On Quantum Transmisisons, simplified.
"Untappable" quantum communications are based upon Heisenburg's Uncertainty Principle (read The Physical Principles of the Quantum Theory - Heisenberg 1930), and the theories of Bohr, Einstein, and Schrödinger.
The idea, in layman's terms, is that one cannot definitively measure quantum objects - any such measurements are inherently uncertain. Imagine this: a snooper wants to measure the relative position and wavelength of a photon (light particle) in a fiber-optic line, which represents one of the bits in your email transmission across the line. One must observe such a particle indirectly. To literally "see" a particle we measure - with our eyes or instuments - how photons are reflected back from the particle in question. By measuring their speed, position, and wavelength, we can infer the analagous qualities of our target.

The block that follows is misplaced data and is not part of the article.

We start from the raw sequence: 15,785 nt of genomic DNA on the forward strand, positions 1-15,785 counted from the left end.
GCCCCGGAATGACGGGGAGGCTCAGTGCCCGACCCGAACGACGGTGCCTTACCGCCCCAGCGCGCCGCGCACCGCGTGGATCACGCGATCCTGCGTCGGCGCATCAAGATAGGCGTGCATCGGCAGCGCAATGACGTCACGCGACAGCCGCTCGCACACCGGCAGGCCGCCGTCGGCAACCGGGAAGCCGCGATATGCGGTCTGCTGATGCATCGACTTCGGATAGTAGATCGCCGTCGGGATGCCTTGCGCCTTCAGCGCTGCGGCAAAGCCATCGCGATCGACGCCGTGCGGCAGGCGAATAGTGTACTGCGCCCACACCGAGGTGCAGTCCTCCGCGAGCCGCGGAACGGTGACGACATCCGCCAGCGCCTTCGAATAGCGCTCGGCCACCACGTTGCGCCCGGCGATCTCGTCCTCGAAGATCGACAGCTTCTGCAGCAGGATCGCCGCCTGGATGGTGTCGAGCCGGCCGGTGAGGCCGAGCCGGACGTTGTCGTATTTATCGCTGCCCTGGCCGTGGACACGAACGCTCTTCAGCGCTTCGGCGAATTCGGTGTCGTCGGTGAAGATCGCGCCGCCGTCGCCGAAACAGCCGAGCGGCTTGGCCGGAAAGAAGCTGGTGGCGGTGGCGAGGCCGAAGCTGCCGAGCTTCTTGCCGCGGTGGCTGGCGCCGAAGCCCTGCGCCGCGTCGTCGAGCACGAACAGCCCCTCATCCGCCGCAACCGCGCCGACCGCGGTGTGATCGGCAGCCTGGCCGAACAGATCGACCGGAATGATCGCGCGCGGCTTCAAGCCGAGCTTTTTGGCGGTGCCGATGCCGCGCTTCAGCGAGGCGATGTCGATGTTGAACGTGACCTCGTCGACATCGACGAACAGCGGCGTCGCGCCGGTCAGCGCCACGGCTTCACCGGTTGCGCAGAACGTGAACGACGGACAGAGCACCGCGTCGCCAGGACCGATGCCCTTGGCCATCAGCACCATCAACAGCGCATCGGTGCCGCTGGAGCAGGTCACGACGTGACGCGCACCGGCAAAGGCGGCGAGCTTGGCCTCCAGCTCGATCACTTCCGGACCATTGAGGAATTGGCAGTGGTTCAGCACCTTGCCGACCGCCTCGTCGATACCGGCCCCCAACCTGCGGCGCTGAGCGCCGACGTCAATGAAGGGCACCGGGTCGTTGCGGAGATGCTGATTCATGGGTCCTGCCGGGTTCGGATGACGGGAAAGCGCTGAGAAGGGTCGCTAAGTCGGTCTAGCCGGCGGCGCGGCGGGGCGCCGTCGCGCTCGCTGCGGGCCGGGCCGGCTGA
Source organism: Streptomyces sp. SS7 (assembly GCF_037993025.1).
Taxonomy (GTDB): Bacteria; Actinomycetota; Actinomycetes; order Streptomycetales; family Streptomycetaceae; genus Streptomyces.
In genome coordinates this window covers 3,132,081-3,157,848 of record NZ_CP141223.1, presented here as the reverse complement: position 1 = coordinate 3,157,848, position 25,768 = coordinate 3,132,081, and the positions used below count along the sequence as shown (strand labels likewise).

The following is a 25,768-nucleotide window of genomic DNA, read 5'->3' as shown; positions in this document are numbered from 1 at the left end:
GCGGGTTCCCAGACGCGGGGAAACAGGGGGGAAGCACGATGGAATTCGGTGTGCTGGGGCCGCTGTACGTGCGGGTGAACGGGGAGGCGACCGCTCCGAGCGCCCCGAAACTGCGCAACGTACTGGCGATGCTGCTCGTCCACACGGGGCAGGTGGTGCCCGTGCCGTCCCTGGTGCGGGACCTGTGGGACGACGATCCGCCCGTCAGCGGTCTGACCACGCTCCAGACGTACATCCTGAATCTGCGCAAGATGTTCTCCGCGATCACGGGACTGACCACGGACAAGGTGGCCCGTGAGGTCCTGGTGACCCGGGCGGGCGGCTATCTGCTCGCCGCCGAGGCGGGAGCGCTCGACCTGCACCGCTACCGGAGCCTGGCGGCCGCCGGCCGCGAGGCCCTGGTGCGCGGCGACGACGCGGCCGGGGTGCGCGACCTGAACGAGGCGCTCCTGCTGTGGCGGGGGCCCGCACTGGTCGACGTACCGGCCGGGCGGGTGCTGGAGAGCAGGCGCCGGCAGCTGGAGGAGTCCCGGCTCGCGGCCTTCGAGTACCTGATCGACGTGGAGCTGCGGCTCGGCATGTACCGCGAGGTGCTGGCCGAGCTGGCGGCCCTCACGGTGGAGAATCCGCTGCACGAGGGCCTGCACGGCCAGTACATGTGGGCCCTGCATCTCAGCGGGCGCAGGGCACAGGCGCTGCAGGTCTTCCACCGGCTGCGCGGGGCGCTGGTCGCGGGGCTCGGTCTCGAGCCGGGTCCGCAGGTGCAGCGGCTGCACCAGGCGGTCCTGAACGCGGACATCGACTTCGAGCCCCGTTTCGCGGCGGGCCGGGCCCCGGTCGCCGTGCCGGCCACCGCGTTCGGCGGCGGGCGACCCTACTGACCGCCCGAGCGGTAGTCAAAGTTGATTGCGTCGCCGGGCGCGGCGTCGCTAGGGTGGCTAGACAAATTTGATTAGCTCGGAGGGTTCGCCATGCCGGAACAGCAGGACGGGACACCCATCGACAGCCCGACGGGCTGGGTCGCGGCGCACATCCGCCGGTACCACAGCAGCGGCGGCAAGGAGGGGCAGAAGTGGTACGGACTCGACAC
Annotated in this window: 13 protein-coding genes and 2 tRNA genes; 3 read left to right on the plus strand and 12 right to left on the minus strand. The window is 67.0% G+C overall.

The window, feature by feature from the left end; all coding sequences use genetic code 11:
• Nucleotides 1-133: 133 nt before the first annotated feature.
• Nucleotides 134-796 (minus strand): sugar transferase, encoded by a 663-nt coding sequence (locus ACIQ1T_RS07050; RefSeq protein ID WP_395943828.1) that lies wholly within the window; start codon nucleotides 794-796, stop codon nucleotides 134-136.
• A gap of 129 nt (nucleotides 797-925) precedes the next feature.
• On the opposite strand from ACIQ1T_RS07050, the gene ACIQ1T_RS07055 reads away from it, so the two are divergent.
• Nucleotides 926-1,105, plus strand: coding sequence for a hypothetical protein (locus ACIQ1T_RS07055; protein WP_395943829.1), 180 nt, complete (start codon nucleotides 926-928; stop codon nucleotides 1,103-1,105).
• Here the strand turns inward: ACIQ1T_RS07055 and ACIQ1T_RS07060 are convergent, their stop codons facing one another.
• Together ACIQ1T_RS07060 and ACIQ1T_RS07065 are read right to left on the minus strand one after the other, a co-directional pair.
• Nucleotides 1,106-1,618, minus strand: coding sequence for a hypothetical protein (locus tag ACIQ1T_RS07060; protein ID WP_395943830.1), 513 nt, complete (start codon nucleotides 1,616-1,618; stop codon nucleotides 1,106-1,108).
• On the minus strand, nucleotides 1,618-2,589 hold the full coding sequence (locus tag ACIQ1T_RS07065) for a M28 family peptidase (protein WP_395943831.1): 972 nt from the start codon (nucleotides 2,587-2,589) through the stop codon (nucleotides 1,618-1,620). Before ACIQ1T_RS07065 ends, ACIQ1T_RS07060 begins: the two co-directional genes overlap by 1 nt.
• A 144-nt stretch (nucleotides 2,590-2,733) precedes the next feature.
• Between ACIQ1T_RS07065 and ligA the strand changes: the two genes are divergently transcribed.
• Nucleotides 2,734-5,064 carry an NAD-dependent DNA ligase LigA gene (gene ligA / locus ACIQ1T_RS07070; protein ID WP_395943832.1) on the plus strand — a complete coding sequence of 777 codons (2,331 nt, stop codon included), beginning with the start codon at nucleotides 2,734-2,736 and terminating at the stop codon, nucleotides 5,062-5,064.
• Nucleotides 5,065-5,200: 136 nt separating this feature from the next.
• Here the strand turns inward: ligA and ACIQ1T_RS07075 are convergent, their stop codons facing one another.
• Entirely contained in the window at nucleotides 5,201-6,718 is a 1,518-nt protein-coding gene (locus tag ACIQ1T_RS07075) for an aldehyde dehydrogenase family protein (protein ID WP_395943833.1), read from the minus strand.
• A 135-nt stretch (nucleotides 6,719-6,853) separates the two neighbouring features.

The kicker comes when we realize that by observing a particle (particularly a quantumly-excited one), we necessarily change the characteristics of that particle. We can observe the speed, position, or wavelength of a particle by bouncing a photon off of it, but at the next instant, after the collision, the trajectory and wavelength of the particle are different, and the original information is LOST. (The we cannot ever know both the location and velocity of a particle). The detector at the other end of the fiber-optic line will notice that someone has attempted to observe the data en route (Man-in-the-Middle attack), and act accordingly - by sending another request using a new encryption key, etc. Of course, implementing such a system is currently limited to very short distances (meters, perhaps?).
Quantum computing works on other principles that I am less familiar with, but certain kinds of mathematical problems will be made much simpler with the quantum computers - problems which include prime factorization, a process which in integral to breaking many modern forms of encryption.
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